May 8, 2008 / 7:29 PM / in 10 years

Americans still unclear about stroke warning signs

CHICAGO (Reuters) - Fewer than half of Americans can recognize the top five warning signs of stroke, information that could help save thousands of people from death and disability, the U.S. Centers for Disease and Control and Prevention said on Thursday.

Their report uncovered significant disparities in awareness, with whites, women and people with higher levels of education much more likely to be aware of individual stroke warning symptoms and call for an ambulance than others.

“These findings indicate a need to increase awareness of stroke warning symptoms in the entire population, and particularly among blacks, Hispanics, men and persons at lower education levels,” the CDC said in its weekly report on death and disease.

Stroke warning signs include sudden numbness or weakness of the face, arm or leg, especially on one side; sudden confusion or difficulty speaking; sudden trouble walking, dizziness or loss of balance; sudden trouble with vision in one eye or both; and severe headache with no known cause.

To determine awareness of these warnings, the CDC in 2005 surveyed more than 71,000 people by telephone in 13 states and the District of Columbia.

They found that only 44 percent could identify all five stroke warning signs. Some 38 percent were aware of all stroke warnings symptoms and said they would call an ambulance first if they thought someone was having a stroke or heart attack.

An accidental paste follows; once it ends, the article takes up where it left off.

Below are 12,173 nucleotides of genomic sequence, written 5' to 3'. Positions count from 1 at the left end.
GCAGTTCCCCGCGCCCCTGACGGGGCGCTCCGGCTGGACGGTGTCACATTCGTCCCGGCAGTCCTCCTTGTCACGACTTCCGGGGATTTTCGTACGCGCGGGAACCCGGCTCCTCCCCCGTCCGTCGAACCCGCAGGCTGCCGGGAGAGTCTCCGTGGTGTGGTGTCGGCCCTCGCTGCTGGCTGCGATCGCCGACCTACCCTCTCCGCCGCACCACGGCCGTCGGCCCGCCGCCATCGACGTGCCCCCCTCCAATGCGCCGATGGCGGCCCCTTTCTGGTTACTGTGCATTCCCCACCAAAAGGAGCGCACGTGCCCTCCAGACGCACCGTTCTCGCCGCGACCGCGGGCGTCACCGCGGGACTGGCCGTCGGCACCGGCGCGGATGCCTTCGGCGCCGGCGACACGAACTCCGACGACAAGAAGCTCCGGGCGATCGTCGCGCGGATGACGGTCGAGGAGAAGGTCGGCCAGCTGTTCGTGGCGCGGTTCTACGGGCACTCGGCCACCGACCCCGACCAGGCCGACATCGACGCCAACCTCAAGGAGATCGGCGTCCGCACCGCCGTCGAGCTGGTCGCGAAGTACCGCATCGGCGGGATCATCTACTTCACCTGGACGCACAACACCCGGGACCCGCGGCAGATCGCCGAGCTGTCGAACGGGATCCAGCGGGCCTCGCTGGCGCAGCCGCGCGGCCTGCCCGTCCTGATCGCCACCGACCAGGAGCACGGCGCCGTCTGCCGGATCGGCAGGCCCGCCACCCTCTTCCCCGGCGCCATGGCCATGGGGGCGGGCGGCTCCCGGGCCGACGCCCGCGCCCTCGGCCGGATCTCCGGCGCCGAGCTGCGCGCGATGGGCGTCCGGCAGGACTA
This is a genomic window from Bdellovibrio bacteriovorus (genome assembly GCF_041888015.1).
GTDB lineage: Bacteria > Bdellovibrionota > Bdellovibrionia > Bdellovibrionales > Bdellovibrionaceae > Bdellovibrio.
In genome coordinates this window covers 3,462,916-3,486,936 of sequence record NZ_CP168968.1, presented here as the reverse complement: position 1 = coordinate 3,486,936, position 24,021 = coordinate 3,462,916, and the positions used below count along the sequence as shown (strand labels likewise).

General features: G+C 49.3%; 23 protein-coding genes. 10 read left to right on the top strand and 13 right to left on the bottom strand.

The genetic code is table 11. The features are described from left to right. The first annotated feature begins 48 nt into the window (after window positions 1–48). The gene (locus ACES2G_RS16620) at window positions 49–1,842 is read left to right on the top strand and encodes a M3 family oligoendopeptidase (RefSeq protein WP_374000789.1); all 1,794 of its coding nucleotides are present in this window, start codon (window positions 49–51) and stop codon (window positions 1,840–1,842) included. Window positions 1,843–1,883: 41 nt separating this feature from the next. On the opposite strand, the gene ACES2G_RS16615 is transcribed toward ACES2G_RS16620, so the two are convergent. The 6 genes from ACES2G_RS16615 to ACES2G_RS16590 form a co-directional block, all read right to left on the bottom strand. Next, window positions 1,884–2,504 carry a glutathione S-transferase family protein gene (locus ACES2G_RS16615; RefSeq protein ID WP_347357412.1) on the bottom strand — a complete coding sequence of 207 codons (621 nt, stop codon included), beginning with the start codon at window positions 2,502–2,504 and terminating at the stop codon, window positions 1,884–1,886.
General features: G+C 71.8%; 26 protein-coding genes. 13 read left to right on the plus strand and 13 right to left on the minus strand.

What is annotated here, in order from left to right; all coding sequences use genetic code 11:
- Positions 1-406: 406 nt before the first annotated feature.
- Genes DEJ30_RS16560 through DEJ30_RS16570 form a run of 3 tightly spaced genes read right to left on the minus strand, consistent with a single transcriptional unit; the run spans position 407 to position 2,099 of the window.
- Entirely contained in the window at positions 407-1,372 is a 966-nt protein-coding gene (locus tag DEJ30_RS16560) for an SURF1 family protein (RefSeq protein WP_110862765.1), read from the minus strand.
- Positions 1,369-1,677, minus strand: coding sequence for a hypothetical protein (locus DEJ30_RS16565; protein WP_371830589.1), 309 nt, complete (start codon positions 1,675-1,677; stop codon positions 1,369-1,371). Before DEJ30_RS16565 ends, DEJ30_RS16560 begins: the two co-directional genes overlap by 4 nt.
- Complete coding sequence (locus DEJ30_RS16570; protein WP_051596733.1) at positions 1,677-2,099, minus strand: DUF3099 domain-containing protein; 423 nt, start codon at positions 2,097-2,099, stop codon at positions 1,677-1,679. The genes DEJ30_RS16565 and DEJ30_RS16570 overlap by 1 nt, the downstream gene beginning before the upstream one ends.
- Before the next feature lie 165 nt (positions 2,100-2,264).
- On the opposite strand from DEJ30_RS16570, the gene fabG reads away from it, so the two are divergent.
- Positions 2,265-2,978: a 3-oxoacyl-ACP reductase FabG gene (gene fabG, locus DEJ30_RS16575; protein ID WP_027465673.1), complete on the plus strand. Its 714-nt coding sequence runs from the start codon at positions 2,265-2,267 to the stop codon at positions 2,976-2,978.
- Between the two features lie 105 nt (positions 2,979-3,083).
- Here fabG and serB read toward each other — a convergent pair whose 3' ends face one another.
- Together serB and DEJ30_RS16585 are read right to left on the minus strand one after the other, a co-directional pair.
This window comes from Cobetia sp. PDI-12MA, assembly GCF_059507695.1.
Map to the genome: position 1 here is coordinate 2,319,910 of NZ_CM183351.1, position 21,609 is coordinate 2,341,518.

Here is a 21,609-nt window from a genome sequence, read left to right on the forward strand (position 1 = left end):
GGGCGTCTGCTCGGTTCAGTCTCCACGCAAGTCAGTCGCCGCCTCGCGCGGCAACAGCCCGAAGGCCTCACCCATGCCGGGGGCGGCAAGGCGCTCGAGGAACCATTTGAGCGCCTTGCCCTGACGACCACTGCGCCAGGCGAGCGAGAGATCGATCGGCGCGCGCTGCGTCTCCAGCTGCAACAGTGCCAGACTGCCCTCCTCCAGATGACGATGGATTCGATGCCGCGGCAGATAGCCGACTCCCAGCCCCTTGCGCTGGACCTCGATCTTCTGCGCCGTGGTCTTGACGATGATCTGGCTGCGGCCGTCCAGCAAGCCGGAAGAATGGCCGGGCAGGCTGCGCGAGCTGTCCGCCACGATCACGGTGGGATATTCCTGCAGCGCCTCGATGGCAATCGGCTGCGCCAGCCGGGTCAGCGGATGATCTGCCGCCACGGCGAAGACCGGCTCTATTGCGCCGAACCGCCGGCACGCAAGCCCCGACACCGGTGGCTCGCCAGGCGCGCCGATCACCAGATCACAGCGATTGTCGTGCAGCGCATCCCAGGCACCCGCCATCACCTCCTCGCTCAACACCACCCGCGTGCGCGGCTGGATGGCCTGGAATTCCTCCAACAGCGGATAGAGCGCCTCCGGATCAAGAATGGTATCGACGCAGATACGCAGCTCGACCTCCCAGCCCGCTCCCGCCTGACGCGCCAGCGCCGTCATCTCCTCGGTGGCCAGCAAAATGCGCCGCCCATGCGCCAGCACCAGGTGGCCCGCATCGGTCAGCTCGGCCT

Just 16 percent knew all of the stroke warning signs, knew that sudden chest pain was not a stroke warning sign and said they would call an ambulance if they thought someone was having a heart attack or stroke.

“Immediate emergency transportation to a hospital to receive timely urgent care can reduce disability and even death associated with stroke,” the CDC said.

Stroke is the No. 3 killer in the United States behind heart disease and cancer. The CDC estimates 780,000 Americans will have strokes this year. They will kill 150,000 people and leave 15 percent to 30 percent of survivors permanently disabled.

Reporting by Julie Steenhuysen, Editing by Maggie Fox and Xavier Briand

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